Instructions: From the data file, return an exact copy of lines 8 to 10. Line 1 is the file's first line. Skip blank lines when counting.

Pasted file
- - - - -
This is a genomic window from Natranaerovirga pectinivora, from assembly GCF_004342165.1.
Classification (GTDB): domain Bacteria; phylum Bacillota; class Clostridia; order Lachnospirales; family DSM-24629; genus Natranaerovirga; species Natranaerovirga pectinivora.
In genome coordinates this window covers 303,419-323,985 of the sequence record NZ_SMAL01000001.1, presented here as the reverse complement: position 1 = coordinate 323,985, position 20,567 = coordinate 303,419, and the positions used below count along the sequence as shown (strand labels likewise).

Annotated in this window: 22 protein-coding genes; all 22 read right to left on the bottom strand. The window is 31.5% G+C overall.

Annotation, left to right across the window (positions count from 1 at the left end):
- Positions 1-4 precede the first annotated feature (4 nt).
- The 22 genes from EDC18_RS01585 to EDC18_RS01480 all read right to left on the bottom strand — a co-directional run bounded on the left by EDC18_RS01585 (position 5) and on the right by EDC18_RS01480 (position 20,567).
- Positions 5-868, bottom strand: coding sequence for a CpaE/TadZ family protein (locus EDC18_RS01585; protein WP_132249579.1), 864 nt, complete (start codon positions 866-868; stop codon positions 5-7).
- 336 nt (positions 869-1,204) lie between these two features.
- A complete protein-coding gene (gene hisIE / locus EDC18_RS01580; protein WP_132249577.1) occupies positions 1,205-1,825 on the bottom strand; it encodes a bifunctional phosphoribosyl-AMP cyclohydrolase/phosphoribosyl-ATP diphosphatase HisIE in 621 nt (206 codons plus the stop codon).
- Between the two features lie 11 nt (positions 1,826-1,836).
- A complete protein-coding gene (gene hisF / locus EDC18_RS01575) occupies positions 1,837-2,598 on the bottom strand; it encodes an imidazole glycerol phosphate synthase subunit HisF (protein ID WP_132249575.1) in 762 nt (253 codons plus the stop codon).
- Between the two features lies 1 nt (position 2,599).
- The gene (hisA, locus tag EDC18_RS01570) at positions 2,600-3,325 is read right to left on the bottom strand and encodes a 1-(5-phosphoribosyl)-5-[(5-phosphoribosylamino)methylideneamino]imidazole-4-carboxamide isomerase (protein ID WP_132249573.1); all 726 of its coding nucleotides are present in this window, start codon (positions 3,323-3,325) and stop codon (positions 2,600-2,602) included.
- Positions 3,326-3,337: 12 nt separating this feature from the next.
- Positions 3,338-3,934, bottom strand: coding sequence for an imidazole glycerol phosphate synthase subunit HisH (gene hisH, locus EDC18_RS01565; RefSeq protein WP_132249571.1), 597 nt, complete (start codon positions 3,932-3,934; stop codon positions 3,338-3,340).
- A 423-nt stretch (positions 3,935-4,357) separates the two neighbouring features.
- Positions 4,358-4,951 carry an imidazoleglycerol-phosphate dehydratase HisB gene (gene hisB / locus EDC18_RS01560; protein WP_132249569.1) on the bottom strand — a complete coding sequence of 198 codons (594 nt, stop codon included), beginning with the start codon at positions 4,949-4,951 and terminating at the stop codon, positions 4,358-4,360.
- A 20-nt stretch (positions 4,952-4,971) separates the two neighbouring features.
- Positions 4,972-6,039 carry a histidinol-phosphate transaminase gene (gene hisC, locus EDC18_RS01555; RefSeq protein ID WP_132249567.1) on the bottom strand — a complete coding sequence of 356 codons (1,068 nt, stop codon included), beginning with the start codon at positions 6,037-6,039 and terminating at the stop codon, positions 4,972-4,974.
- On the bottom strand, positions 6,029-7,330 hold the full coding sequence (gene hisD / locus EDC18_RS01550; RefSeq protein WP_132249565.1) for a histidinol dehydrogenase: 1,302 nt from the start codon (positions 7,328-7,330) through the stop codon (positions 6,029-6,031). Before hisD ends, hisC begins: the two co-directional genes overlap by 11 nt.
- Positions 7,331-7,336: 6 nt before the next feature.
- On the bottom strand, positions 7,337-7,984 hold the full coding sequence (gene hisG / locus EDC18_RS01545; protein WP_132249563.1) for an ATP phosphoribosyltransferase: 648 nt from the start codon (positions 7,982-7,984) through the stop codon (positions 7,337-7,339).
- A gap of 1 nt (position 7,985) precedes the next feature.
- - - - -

- Positions 5-868, bottom strand: coding sequence for a CpaE/TadZ family protein (locus EDC18_RS01585; protein WP_132249579.1), 864 nt, complete (start codon positions 866-868; stop codon positions 5-7).
- 336 nt (positions 869-1,204) lie between these two features.
- A complete protein-coding gene (gene hisIE / locus EDC18_RS01580; protein WP_132249577.1) occupies positions 1,205-1,825 on the bottom strand; it encodes a bifunctional phosphoribosyl-AMP cyclohydrolase/phosphoribosyl-ATP diphosphatase HisIE in 621 nt (206 codons plus the stop codon).